Before you bet the farm on this bright idea, grind grain for just five loaves of bread. I promise; you will immediately seek powered grinding options. And…powered wheat grinders use a shit-ton of wattage (See Bright Idea #2.)
Most people satisfy their “prepping seizure” by buying a cheap wheat grinder on Amazon. Problem solved? Warning: there is a good reason reliable wheat grinders cost so damned much (because it costs a LOT to build a reliable wheat grinder.)
Truth: the solutions to actually grinding wheat in the apocalypse are to either build a bomber solar plant, big enough to power a Wondermill, or to build a bicycle-powered hand grinder, employing a $400 wheat grinder. Either way, it’s a pain in the ass that will require more than a weekend and more than a thousand bucks.
Again, the boys and ladies of the RM1 ReadyMan group of survival-types will bang out wheat and bread using all types of grinding options: cheap grinders, expensive grinders, hand grinders, bike grinders and the best electric grinders. We’ll see how this all works out with our own two eyes, August 2019.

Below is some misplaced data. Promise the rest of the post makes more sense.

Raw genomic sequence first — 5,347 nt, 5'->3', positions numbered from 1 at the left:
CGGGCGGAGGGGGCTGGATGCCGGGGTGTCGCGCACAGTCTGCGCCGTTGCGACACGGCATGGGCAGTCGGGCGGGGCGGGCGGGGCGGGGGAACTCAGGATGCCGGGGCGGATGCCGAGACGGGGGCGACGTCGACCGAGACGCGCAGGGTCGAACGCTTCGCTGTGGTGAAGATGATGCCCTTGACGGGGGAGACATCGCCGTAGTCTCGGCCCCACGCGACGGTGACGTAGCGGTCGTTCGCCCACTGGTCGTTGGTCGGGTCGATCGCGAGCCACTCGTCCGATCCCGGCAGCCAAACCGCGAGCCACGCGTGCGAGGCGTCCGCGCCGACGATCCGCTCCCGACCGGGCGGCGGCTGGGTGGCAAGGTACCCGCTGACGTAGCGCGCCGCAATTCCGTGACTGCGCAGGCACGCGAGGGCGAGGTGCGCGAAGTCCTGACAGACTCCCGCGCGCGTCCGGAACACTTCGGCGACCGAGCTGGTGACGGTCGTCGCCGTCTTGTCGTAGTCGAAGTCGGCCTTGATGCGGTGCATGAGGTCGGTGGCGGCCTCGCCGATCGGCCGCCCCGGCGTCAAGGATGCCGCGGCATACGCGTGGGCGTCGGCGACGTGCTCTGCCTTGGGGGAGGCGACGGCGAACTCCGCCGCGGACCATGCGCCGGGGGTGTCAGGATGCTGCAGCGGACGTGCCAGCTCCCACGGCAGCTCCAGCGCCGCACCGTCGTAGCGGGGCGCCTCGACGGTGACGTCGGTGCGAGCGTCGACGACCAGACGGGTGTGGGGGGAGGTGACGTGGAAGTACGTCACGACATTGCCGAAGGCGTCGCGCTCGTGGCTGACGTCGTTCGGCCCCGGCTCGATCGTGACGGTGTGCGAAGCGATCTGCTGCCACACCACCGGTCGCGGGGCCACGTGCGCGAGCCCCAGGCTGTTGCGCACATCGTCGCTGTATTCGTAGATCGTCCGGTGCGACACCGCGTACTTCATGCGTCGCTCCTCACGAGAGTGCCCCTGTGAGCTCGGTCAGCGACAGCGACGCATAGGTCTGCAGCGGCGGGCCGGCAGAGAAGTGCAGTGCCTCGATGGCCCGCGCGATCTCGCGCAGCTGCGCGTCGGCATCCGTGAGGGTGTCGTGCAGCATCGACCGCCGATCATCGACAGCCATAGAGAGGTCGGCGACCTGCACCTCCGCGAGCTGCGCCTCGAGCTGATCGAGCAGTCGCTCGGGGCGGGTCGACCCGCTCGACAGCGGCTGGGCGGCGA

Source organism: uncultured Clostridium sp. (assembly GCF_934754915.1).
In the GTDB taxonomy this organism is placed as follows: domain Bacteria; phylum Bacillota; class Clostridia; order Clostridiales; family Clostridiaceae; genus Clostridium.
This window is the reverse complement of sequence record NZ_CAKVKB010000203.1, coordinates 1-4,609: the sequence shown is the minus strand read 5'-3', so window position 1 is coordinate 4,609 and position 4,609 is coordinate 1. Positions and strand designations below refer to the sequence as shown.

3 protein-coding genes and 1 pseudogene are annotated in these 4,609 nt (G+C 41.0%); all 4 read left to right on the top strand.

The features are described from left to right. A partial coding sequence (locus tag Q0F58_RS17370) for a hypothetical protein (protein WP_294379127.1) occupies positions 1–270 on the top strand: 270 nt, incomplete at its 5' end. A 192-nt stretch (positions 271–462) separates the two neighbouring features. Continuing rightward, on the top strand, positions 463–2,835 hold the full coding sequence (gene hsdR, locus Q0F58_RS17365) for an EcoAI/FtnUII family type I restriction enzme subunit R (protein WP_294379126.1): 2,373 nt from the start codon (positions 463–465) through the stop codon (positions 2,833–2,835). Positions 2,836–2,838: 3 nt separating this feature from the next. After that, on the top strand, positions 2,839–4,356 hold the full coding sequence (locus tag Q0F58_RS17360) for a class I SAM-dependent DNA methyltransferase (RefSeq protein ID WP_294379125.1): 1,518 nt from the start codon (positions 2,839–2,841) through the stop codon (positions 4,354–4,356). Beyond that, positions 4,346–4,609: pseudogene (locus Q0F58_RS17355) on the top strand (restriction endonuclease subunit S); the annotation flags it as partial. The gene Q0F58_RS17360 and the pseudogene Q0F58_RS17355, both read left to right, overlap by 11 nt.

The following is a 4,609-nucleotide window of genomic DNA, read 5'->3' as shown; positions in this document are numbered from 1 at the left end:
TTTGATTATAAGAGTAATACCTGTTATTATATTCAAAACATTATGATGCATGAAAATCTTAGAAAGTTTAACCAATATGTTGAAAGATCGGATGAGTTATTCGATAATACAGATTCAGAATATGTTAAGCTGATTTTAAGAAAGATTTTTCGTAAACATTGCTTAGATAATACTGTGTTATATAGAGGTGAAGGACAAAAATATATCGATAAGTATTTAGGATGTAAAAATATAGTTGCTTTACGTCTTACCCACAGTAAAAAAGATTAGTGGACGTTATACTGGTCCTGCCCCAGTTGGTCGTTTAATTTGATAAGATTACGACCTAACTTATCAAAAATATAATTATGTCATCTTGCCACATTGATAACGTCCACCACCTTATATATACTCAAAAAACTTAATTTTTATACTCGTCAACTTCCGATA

All set for the Apocalypse?
Bright idea: During the chill days of the apocalypse, I will build cool stuff like defensive bunkers and outdoor cook sheds.
Crappy reality: You will not have the two-by-fours, PVC, bolts, screws, washers, PVC connections, fencing or any of the zillion bits of hardware and supply you will need for any of those Homestead Honey-dos. Lowes and Home Depot will be just a fond memory and you can only build just so much out of the “bolt jug” in your garage.
Truth: almost nobody stores and stocks the myriad of hardware bits that are required to live on a primitive homestead, and that’s just for repairs. If you plan on building anything new, try to think of the last time you did a project without running at least once to the hardware store.